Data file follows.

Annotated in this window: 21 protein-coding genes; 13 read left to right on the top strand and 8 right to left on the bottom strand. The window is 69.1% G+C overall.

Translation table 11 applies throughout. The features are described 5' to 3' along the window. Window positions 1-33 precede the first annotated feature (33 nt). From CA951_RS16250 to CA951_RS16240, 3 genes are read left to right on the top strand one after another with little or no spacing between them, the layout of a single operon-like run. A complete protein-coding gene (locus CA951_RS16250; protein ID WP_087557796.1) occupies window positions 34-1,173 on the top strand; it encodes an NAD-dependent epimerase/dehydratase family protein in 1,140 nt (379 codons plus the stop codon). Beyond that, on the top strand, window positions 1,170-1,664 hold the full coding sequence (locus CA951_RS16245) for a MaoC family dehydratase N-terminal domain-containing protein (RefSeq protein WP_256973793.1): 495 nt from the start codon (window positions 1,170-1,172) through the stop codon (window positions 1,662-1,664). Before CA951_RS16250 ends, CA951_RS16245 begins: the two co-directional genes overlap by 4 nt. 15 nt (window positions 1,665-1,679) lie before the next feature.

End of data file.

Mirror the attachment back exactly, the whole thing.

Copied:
Annotated in this window: 21 protein-coding genes; 13 read left to right on the top strand and 8 right to left on the bottom strand. The window is 69.1% G+C overall.

Translation table 11 applies throughout. The features are described 5' to 3' along the window. Window positions 1-33 precede the first annotated feature (33 nt). From CA951_RS16250 to CA951_RS16240, 3 genes are read left to right on the top strand one after another with little or no spacing between them, the layout of a single operon-like run. A complete protein-coding gene (locus CA951_RS16250; protein ID WP_087557796.1) occupies window positions 34-1,173 on the top strand; it encodes an NAD-dependent epimerase/dehydratase family protein in 1,140 nt (379 codons plus the stop codon). Beyond that, on the top strand, window positions 1,170-1,664 hold the full coding sequence (locus CA951_RS16245) for a MaoC family dehydratase N-terminal domain-containing protein (RefSeq protein WP_256973793.1): 495 nt from the start codon (window positions 1,170-1,172) through the stop codon (window positions 1,662-1,664). Before CA951_RS16250 ends, CA951_RS16245 begins: the two co-directional genes overlap by 4 nt. 15 nt (window positions 1,665-1,679) lie before the next feature.